|WEB GAMING COMPANY CLOSES VEGAS DOORS
Wednesday, 31 Jan 2001
By KEVIN FERGUSON
LAS VEGAS - Financial troubles have forced an Internet
that caters to the casino industry to shut its Las Vegas office,
while leading to the departure of Chief Executive Officer Larry
Woolf, who once held the same post with MGM Grand.
Israeli entrepreneur Zvika Greenboim started playsys.com
as a Web-based business that offers gamblers information about casino
comp packages around the world for an annual $100 membership fee.
The company, which opened its Las Vegas branch in
early 2000, also
has contracts with 60 casinos worldwide.
Playsys.com receives a percentage-based fee for each customer
gambles at one of the casinos after being lured by the Web site's
Woolf said the company tried to run the business
from a Las Vegas
headquarters, but he noted it was too expensive because the software
and the financial backers were in Israel.
"I had a large salary and I couldn't reduce my salary
and work for
them," said Woolf, who left playsys.com on Jan. 15.
The company was started with a $6 million round of
Israeli venture capital firm STI Ventures. Those funds have nearly
been depleted on company salaries, software, advertising costs and
travel expenses, Woolf said.
The privately held company is still not profitable
expected second-round of financing will be much smaller, said Woolf,
who no longer has any ties to playsys.com.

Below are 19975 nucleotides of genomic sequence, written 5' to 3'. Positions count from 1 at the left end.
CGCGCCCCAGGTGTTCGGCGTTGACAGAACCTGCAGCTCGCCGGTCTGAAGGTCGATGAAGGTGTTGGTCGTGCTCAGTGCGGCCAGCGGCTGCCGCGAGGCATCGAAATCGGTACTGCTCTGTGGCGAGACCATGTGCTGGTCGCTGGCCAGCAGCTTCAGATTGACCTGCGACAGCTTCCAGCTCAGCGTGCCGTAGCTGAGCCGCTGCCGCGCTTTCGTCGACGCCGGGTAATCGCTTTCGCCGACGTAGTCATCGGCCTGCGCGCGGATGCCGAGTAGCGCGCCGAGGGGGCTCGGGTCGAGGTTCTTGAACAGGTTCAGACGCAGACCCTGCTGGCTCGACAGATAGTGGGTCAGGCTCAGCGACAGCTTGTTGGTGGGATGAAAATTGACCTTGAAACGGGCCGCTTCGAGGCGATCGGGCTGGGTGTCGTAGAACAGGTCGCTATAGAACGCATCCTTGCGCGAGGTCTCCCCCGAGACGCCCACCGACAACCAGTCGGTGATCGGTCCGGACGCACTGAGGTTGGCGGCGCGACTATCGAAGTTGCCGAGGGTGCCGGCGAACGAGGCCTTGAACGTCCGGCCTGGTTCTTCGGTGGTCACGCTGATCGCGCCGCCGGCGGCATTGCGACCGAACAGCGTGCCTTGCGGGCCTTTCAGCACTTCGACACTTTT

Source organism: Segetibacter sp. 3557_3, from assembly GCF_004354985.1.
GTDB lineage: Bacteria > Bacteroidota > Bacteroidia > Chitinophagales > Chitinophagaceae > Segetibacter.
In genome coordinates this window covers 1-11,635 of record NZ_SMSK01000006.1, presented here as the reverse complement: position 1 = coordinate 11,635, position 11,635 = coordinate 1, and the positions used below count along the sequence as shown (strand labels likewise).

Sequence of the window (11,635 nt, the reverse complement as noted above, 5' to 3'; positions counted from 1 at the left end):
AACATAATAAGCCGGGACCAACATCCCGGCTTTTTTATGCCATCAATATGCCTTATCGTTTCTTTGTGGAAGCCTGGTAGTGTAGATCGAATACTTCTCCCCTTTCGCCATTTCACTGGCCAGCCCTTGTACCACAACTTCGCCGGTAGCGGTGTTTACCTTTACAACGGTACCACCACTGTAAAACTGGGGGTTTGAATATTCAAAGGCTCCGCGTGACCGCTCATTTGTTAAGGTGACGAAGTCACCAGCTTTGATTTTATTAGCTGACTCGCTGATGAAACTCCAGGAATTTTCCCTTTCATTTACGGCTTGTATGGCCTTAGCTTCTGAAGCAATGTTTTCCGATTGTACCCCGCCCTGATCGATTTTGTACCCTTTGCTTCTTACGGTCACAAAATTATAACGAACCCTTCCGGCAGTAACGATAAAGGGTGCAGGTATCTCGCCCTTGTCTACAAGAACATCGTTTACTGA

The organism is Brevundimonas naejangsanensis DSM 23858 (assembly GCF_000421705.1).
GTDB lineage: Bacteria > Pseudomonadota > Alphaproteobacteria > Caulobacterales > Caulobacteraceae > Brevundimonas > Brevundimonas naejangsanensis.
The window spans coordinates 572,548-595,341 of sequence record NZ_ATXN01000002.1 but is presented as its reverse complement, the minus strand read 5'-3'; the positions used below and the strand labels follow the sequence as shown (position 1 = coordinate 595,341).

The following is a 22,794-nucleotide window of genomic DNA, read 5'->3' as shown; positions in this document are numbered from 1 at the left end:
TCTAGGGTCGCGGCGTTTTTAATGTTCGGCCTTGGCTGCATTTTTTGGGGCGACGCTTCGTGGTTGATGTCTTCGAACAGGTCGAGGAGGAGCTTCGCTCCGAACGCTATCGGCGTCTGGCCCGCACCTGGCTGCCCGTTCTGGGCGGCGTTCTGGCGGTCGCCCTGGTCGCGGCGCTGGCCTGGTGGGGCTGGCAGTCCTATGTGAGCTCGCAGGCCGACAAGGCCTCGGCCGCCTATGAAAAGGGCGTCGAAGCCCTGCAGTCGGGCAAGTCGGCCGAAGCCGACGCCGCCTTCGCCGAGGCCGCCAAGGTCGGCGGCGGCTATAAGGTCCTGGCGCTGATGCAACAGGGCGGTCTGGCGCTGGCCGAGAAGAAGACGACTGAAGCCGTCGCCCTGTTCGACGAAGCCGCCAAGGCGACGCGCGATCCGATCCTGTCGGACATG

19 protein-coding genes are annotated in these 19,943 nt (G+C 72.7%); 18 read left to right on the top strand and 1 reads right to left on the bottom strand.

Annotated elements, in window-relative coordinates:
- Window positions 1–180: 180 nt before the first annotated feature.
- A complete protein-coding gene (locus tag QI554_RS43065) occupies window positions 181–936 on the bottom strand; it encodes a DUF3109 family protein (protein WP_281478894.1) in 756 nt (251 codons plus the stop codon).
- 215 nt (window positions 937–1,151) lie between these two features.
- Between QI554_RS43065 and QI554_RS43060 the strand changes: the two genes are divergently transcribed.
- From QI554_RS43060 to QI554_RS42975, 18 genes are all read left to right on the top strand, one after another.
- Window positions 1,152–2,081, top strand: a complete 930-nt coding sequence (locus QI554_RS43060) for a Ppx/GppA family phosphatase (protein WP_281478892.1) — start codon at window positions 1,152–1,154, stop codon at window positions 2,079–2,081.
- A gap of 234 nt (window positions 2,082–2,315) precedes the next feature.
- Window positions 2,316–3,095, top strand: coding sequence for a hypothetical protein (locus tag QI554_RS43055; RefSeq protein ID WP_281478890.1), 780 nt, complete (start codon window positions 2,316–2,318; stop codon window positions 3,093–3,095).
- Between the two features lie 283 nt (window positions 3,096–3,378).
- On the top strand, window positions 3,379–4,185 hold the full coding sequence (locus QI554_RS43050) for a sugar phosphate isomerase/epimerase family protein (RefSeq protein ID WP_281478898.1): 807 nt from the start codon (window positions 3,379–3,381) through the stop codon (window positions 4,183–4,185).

"The company had to reduce traveling (expenses),
salaries," Woolf said.
Carl Burger, playsys.com chief operating officer,
return Wednesday phone messages seeking comment.
One Internet research analyst said playsys.com's
path-to-profitability relies on a number of factors.
"First it depends on how many hotels are participating,
a customer's favorite hotel isn't participating, then he probably
won't be willing to join," said Andrew Bartels, an analyst with
Cambridge, Mass.-based Giga Information Group.
"Second, if gamblers in general are Internet users
People who gamble big bucks may not be Internet users."
When the company closed its Las Vegas office, three
employees lost their jobs. Woolf was uncertain how many part-timers
worked in the Las Vegas call center. The company's South Africa
office also was closed. The company is keeping its offices in London
and Israel, which serves as the headquarters.
The company now has about 12 employees, most of
whom are based in Israel.
STI Ventures, which focuses on jump-starting
with first-round financing, is not assisting with the next round of
funds. Woolf said the financing is expected to come from two or three
other sources, but declined to release the investors.
Woolf said he now plans to turn most of his effort
toward his Las
Vegas consulting company, Navegante Group, which helps develop and
market casinos worldwide.
Phone: (702) 383-0478
Fax: (702) 380-4590